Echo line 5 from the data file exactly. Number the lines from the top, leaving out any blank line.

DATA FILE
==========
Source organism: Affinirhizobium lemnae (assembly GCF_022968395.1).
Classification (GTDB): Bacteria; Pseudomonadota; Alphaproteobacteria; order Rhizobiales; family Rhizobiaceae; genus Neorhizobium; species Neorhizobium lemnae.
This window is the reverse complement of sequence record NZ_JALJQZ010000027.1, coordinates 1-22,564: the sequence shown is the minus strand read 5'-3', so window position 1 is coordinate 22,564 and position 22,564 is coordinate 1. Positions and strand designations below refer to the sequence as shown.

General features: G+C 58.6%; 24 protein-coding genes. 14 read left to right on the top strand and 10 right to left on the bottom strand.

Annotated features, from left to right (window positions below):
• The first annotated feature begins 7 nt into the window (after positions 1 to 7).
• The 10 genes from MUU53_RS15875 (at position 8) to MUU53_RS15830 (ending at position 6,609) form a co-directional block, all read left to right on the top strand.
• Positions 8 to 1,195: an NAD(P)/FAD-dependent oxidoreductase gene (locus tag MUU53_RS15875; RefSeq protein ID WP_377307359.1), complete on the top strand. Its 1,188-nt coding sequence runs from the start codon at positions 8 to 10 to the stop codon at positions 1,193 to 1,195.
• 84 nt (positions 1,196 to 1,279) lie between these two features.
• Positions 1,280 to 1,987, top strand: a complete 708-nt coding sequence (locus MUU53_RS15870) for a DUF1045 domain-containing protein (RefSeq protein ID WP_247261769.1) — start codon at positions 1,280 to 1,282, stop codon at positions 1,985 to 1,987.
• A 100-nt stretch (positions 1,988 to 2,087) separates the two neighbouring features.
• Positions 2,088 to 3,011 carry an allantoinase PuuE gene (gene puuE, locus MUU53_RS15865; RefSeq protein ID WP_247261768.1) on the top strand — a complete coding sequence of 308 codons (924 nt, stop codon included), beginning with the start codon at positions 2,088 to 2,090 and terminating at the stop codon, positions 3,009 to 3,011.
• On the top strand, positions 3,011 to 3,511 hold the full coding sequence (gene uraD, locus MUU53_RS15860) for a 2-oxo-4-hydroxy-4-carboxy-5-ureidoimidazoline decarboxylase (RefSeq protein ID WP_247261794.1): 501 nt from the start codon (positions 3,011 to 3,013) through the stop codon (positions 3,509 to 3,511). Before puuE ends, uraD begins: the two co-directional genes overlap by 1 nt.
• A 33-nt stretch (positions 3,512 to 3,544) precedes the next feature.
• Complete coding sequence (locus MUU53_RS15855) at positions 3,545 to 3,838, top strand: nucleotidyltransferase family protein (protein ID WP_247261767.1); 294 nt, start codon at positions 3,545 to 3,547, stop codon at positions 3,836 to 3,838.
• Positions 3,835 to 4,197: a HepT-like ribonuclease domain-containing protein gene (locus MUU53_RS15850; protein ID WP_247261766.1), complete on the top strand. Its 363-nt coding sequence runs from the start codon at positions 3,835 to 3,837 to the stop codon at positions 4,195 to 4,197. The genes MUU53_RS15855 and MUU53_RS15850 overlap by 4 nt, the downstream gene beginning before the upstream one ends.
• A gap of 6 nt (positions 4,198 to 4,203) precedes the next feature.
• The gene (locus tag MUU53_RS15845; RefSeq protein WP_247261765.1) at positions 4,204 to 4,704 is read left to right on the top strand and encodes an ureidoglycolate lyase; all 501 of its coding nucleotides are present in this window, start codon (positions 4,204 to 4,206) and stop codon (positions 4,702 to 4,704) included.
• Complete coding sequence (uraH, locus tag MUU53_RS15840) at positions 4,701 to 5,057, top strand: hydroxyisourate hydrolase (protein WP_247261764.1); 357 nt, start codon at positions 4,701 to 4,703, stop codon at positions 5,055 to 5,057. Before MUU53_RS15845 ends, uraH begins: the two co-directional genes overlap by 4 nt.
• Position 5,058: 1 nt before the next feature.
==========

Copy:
Annotated features, from left to right (window positions below):